Two monks from a nearby monastery, Tsitsang, were taken into custody on May 20 after protesting against Phurbu Rinpoche’s detention, according to TCHRD. The two monks, identified by TCHRD as Loyang and Tenzin Ngodup, shouted slogans calling for the Dalai Lama’s return and the release of political prisoners, including Phurbu Rinpoche, in front of a county government building before being detained.

Sources from Tibet also reported that nuns from Ganden Choeling nunnery in Kardze protested on May 14, leading to the arrest of six nuns and one layperson.

As of March 17, Kardze County had more known Tibetan political detainees than any other county outside of the Tibetan Autonomous Region, according to the Congressional-Executive Commission on China (CECC). ‘Patriotic education’ was stepped up in Kardze earlier this year, even before the recent protests. Citing an official article in the Ganzi Daily, the CECC reported that on January 8, 2008, authorities began a pilot program which utilizes “propaganda and cultural service kits” and “mobile propaganda banners” in select county villages aimed at increasing anti-separatism and ‘patriotic education’ initiatives.

Mary Beth Markey, Vice President for Advocacy of the International Campaign for Tibet, said: “Political restrictions were in place at Kardze even before the recent crackdown, making the personal risks taken by the nuns in protesting at this time all the more remarkable. If Chinese hardliners ever believed that making the veneration of the Dalai Lama an outlawed political act would sever the bond between the Tibetan people and their lama, then the nature of the protests in Tibet this spring continues to prove them wrong.”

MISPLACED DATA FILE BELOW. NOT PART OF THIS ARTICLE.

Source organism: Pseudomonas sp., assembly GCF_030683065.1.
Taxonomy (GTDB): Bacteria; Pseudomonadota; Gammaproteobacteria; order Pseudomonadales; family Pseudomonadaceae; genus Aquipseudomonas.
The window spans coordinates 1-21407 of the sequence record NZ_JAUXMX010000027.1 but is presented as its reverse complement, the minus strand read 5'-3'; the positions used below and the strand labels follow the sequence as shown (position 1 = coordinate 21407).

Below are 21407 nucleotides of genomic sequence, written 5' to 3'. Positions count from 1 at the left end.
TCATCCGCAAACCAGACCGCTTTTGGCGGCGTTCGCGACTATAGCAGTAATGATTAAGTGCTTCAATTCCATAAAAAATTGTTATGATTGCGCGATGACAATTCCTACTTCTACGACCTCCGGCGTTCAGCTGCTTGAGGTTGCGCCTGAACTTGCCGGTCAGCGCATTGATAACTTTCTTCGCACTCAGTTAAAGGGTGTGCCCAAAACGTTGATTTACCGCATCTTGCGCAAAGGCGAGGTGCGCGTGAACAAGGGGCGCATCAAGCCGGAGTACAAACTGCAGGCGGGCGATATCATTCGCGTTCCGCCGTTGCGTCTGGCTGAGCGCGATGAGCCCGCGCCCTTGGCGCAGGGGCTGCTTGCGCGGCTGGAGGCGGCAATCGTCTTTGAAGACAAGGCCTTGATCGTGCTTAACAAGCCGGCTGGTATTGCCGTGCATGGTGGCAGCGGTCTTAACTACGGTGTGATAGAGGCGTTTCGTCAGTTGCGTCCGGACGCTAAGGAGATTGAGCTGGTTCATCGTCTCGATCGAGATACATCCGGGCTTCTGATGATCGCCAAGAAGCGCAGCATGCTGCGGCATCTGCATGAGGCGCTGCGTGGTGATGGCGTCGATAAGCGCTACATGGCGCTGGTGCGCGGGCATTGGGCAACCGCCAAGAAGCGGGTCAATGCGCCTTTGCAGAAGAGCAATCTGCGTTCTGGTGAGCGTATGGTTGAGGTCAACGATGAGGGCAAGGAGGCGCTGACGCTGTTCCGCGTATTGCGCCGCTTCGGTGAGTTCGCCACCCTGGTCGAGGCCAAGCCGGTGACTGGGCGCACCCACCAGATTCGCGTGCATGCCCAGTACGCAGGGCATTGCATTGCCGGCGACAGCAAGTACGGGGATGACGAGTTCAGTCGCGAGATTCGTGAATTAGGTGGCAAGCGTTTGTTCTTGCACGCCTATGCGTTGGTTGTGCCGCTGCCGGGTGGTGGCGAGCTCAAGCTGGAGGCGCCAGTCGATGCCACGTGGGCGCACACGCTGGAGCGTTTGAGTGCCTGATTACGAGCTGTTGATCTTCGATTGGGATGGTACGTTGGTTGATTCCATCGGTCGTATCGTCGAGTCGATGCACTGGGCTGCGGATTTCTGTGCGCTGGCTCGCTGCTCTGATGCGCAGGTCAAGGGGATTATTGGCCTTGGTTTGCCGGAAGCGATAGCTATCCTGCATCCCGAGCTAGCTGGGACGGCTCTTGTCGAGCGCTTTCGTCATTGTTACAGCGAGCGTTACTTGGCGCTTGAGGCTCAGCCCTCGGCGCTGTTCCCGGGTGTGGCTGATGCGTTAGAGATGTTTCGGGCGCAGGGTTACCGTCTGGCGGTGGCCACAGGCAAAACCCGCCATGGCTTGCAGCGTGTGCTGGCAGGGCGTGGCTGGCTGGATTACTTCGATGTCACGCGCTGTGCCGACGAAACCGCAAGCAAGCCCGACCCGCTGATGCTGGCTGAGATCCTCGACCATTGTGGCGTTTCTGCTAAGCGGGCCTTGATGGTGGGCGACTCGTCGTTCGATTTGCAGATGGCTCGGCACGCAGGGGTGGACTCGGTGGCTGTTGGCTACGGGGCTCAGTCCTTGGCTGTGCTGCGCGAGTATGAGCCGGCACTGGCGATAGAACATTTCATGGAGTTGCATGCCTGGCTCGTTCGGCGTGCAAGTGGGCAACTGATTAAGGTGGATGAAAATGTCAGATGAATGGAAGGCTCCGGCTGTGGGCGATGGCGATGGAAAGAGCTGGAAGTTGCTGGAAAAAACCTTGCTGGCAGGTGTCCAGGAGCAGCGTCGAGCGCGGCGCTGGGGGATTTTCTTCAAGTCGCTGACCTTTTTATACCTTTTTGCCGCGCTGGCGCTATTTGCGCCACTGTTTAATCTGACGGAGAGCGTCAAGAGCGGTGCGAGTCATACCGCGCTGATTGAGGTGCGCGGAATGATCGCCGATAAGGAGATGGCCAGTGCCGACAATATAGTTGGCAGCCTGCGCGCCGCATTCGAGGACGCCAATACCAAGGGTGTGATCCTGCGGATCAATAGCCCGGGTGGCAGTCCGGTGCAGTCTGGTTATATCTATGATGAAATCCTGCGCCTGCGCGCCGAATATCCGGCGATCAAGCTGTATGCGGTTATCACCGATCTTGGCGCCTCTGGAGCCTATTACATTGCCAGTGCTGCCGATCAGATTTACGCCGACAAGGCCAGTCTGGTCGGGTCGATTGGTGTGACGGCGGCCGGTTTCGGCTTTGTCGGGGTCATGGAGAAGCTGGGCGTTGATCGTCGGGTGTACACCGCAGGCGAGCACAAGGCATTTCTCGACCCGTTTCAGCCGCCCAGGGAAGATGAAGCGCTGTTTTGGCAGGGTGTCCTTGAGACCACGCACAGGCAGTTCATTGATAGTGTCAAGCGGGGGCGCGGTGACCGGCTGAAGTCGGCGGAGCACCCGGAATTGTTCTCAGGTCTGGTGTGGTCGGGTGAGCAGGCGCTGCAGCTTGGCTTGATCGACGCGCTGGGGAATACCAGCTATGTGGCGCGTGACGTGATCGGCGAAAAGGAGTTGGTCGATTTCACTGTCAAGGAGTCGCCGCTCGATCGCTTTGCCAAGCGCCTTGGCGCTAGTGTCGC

Eyewitness testimony of March 18 protest in Kardze

An eyewitness source told the Tibetan newspaper Bod Kyi Bang Chen about the aftermath of a demonstration in Kardze on March 18. He said: ‘Initially [on that day] ten monks protested in Kardze County [town], followed by three nuns and a young man named Sergah.

The protest had just happened when I reached the market, and Chinese police were disposing of small pieces of paper that were scattered everywhere. I did not see what was written on the paper, but others told me that the words on the paper read: ‘His Holiness the Dalai Lama must be welcomed back to Tibet soon.’ Police had sealed off the area, but blood stains were still visible on the street. They say it belonged to the young man, Sergah. The three nuns and Sergah were beaten to the point where they couldn’t move and than thrown on to a truck as if they were bags of luggage – it is difficult to tell whether they were alive nor not. In the crackdown, police kicked the heads of monks and other protestors [who were on the ground] and plastic bags were shoved in their mouths to gag them.

“Since then, 10 to twenty armed soldiers roam in the street everyday. Aside from guns, they carry other weapons to quell or control people. When they happen to come across a group of monks or nuns they immediately become suspicious and point guns at them.” (Translated from Tibetan, Bod Kyi Bang Chen, May 28, 2008).